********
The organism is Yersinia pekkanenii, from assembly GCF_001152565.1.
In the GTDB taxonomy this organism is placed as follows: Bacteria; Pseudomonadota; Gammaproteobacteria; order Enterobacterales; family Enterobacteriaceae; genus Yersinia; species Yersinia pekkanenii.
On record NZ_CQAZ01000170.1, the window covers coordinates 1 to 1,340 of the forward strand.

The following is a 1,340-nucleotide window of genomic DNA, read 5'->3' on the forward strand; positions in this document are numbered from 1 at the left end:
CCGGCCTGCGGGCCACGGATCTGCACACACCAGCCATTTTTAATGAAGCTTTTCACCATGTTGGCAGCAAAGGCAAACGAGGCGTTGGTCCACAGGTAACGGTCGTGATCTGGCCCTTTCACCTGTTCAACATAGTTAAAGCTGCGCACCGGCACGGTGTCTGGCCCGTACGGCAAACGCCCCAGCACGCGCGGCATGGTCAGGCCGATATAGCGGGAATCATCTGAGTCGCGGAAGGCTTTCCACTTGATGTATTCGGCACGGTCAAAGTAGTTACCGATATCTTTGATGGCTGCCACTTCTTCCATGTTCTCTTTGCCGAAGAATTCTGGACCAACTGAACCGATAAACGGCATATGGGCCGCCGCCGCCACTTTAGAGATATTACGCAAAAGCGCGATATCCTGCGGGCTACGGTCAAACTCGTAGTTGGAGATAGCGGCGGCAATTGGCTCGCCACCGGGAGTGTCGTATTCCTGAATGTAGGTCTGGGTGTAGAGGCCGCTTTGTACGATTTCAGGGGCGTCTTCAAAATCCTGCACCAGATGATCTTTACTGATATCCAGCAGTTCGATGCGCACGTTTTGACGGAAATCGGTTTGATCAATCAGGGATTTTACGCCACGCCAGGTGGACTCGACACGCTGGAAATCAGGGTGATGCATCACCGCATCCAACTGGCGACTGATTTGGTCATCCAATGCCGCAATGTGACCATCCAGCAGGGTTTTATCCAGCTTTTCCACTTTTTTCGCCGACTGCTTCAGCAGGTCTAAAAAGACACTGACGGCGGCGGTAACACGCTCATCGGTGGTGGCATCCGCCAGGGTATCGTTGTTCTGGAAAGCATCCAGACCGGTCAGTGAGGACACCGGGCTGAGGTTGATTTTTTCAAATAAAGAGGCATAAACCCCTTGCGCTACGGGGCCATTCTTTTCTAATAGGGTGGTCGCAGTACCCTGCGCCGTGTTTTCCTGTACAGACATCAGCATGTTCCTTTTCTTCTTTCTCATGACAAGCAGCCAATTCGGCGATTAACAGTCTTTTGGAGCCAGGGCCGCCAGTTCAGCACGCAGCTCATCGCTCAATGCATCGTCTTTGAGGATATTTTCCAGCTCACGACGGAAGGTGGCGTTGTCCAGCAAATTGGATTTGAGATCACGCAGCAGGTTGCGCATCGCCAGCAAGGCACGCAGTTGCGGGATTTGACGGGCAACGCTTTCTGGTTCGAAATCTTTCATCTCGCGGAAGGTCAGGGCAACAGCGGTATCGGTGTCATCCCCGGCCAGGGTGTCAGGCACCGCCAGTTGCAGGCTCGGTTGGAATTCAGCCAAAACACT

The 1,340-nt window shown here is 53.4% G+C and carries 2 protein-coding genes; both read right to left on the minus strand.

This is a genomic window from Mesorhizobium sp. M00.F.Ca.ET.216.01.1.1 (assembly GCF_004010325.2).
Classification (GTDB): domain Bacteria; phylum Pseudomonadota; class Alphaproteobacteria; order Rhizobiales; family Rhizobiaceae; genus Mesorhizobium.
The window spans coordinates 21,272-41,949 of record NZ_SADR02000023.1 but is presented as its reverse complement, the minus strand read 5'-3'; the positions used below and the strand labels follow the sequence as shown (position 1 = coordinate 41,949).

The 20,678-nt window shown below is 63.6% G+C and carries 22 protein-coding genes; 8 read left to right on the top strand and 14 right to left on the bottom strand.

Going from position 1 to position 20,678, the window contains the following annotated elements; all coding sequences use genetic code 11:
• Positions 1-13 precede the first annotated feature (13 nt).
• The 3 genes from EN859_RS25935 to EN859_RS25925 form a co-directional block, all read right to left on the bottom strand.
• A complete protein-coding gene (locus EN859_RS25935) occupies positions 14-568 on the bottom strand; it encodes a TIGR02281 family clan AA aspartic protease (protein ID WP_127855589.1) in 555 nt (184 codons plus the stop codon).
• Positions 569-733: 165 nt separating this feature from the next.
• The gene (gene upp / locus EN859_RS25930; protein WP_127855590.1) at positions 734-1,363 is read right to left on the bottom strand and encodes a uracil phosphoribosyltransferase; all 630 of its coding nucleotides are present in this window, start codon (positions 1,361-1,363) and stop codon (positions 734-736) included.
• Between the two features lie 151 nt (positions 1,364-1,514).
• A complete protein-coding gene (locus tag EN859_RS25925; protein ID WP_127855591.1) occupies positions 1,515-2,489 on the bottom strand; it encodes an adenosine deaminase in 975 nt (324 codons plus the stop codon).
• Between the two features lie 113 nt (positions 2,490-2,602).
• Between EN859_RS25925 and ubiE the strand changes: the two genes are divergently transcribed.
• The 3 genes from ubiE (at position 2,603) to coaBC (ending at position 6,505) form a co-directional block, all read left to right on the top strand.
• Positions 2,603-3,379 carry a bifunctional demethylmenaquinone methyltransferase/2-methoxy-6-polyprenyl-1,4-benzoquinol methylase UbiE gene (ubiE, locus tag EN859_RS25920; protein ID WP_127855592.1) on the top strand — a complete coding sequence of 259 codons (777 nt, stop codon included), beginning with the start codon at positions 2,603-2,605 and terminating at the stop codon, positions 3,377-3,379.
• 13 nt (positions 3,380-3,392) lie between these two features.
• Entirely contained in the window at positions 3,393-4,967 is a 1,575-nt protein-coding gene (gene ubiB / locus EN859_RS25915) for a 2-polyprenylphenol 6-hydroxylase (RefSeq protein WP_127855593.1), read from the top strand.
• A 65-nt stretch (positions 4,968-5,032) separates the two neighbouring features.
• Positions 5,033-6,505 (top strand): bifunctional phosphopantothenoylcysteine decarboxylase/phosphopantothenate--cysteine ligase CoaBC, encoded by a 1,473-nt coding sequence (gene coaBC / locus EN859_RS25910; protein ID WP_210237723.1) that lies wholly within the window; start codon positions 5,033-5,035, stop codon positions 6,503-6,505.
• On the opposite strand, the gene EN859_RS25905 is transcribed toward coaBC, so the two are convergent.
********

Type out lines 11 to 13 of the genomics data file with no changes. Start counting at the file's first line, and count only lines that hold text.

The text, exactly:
Going from position 1 to position 20,678, the window contains the following annotated elements; all coding sequences use genetic code 11:
• Positions 1-13 precede the first annotated feature (13 nt).
• The 3 genes from EN859_RS25935 to EN859_RS25925 form a co-directional block, all read right to left on the bottom strand.